As central banks around the world explore central bank digital currencies (CBDCs), the Bank of Canada (BOC) is keen to stress that rollout efforts don’t require coordination between nations — and may not even need blockchain technology at all.
CBDCs are digital forms of fiat currencies that are controlled by a nation’s monetary authority, with rollout programs currently overseen by supranational working groups. In 2020, it was announced that officials from the Bank of International Settlements and the Bank of England would oversee a six-strong group of central banks, including the BOC, as they pool together research on CBDC use cases.
Yet Dinesh Shah, the BOC’s director of fintech research, told The Block in an interview last week that reaching consensus on CBDC implementation with other central banks is “not a central focus” — unless the bank chose to explore cross-border payments.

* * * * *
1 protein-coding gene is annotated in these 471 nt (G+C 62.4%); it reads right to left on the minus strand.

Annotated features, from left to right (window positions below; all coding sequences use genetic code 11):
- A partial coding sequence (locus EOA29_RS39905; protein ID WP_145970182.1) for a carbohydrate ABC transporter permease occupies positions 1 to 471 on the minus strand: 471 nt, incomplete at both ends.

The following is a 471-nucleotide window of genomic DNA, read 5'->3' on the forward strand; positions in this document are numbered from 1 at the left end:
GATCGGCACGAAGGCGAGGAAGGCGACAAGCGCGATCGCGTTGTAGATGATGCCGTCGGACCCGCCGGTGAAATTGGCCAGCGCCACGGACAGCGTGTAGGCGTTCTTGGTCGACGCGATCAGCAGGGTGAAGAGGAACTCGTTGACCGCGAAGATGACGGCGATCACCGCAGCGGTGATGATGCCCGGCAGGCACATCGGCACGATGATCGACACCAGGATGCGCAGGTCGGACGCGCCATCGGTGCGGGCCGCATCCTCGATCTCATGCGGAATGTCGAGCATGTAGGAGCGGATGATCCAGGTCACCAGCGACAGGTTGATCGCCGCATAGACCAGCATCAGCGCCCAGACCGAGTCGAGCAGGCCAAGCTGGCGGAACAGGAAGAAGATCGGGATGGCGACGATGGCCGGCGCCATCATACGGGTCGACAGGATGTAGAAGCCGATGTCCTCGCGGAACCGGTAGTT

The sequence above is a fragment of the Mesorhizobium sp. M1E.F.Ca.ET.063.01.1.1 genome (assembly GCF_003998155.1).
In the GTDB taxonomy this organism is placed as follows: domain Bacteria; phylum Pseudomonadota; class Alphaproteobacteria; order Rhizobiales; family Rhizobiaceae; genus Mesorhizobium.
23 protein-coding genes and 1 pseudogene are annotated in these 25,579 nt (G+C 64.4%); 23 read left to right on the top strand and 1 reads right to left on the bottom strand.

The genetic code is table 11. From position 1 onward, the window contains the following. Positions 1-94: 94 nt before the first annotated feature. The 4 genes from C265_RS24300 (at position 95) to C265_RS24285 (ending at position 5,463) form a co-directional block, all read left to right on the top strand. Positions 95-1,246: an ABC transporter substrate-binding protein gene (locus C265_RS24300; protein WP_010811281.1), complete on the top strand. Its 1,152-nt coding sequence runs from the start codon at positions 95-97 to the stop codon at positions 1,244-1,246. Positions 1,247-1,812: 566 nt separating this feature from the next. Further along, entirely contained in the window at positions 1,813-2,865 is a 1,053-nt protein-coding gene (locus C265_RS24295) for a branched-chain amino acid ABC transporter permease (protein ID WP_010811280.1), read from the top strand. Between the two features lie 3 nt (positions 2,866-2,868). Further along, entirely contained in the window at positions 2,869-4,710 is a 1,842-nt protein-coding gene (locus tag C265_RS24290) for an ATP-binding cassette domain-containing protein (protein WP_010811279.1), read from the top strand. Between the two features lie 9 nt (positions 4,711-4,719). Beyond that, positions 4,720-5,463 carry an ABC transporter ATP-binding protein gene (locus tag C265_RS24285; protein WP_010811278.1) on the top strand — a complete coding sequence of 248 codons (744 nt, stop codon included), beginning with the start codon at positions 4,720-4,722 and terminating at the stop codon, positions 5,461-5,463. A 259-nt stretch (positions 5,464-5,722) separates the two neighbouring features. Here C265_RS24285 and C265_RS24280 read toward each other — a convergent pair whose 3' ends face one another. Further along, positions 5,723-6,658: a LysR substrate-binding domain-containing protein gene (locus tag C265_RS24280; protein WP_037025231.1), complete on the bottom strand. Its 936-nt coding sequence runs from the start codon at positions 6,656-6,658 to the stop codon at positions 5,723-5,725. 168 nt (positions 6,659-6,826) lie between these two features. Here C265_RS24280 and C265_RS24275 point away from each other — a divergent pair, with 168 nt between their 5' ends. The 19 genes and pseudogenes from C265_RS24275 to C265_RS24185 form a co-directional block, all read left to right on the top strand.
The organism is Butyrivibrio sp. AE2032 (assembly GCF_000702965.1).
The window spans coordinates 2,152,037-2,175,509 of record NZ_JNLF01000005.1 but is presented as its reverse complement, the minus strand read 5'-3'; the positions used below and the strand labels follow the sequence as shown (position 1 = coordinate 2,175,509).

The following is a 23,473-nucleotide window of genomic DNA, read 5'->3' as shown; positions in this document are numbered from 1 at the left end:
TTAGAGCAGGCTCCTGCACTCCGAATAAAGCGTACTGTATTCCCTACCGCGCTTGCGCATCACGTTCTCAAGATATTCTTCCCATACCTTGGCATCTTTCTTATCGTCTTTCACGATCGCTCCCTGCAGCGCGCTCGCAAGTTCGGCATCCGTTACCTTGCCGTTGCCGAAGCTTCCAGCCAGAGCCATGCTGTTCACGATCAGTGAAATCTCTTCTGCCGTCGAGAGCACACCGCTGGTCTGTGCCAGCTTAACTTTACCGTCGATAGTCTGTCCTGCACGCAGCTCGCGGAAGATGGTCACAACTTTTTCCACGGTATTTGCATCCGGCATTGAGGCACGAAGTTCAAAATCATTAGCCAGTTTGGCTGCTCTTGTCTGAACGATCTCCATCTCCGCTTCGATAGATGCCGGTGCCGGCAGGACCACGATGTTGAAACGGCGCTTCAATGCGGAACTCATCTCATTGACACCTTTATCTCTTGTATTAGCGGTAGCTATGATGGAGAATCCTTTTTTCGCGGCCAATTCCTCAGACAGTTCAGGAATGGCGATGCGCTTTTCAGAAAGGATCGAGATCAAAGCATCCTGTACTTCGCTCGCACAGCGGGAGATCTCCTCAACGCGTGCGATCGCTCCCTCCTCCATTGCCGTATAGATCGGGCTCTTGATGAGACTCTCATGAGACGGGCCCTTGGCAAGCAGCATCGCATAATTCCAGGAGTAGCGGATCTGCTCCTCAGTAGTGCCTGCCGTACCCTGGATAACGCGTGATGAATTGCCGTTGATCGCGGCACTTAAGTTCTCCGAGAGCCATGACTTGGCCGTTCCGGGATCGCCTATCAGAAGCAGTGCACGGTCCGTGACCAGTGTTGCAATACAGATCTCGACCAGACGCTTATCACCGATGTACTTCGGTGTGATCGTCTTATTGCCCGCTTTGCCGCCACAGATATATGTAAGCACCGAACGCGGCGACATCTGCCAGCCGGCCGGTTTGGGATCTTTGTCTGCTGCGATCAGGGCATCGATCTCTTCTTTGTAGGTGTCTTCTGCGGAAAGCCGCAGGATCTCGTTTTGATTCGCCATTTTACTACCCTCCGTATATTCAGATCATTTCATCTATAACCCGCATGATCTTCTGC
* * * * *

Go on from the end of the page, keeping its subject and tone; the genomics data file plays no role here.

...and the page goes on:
Ultimately, Shah says that decisions regarding a CBDC are specific to individual countries due to their differing payment systems. He explains that the six-strong group formed in early 2020 primarily exists to pool research.
“Even if there’s no consensus, that open sharing of ideas is very valuable,” he adds.
In Canada, research on this topic began around 2010, with Shah joining as the BOC’s first technologist in 2014. While one of his first tasks was explaining the technology behind bitcoin to policymakers and economists, the catalyst for the research was not crypto itself, but the decline of cash.
“At the Bank of Canada, what [the research] really came out of was not really thinking about cryptocurrencies, but it was more what was happening with cash demand,” he says. “Like in many other countries, there’s been this steady decline in everyday cash use, even though there’s been an increase in the amount of cash out there in the economy.”